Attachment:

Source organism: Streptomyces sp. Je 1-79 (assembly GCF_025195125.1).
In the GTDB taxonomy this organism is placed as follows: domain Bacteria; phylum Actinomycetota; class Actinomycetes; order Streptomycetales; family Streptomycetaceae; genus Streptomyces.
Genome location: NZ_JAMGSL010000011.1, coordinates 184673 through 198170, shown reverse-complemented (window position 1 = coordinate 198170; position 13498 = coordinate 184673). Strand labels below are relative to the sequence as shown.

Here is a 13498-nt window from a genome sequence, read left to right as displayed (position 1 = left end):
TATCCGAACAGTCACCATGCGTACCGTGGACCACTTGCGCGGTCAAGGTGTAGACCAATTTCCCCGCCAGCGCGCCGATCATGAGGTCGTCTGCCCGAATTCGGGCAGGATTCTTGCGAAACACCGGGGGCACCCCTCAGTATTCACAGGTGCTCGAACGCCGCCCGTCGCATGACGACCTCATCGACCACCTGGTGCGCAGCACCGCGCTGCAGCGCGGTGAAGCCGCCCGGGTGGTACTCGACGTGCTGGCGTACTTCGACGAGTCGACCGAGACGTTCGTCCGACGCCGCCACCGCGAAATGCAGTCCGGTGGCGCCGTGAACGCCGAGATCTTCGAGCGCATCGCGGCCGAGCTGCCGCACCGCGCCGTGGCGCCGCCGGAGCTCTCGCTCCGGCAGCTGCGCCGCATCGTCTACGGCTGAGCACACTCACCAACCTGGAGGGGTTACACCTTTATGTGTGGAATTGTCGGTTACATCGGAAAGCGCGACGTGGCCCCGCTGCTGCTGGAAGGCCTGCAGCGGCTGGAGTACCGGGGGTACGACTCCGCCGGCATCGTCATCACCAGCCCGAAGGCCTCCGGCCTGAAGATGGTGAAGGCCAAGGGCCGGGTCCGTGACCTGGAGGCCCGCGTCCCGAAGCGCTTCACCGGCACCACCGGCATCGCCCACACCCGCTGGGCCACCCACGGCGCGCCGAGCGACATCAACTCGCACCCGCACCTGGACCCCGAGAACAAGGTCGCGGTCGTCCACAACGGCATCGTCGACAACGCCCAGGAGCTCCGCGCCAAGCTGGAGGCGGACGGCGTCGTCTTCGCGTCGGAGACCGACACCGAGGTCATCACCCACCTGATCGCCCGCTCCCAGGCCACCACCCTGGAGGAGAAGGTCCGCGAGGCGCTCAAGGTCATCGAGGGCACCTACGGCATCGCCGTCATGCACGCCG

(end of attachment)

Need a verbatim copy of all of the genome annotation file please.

Source organism: Streptomyces sp. Je 1-79 (assembly GCF_025195125.1).
In the GTDB taxonomy this organism is placed as follows: domain Bacteria; phylum Actinomycetota; class Actinomycetes; order Streptomycetales; family Streptomycetaceae; genus Streptomyces.
Genome location: NZ_JAMGSL010000011.1, coordinates 184673 through 198170, shown reverse-complemented (window position 1 = coordinate 198170; position 13498 = coordinate 184673). Strand labels below are relative to the sequence as shown.

Here is a 13498-nt window from a genome sequence, read left to right as displayed (position 1 = left end):
TATCCGAACAGTCACCATGCGTACCGTGGACCACTTGCGCGGTCAAGGTGTAGACCAATTTCCCCGCCAGCGCGCCGATCATGAGGTCGTCTGCCCGAATTCGGGCAGGATTCTTGCGAAACACCGGGGGCACCCCTCAGTATTCACAGGTGCTCGAACGCCGCCCGTCGCATGACGACCTCATCGACCACCTGGTGCGCAGCACCGCGCTGCAGCGCGGTGAAGCCGCCCGGGTGGTACTCGACGTGCTGGCGTACTTCGACGAGTCGACCGAGACGTTCGTCCGACGCCGCCACCGCGAAATGCAGTCCGGTGGCGCCGTGAACGCCGAGATCTTCGAGCGCATCGCGGCCGAGCTGCCGCACCGCGCCGTGGCGCCGCCGGAGCTCTCGCTCCGGCAGCTGCGCCGCATCGTCTACGGCTGAGCACACTCACCAACCTGGAGGGGTTACACCTTTATGTGTGGAATTGTCGGTTACATCGGAAAGCGCGACGTGGCCCCGCTGCTGCTGGAAGGCCTGCAGCGGCTGGAGTACCGGGGGTACGACTCCGCCGGCATCGTCATCACCAGCCCGAAGGCCTCCGGCCTGAAGATGGTGAAGGCCAAGGGCCGGGTCCGTGACCTGGAGGCCCGCGTCCCGAAGCGCTTCACCGGCACCACCGGCATCGCCCACACCCGCTGGGCCACCCACGGCGCGCCGAGCGACATCAACTCGCACCCGCACCTGGACCCCGAGAACAAGGTCGCGGTCGTCCACAACGGCATCGTCGACAACGCCCAGGAGCTCCGCGCCAAGCTGGAGGCGGACGGCGTCGTCTTCGCGTCGGAGACCGACACCGAGGTCATCACCCACCTGATCGCCCGCTCCCAGGCCACCACCCTGGAGGAGAAGGTCCGCGAGGCGCTCAAGGTCATCGAGGGCACCTACGGCATCGCCGTCATGCACGCCG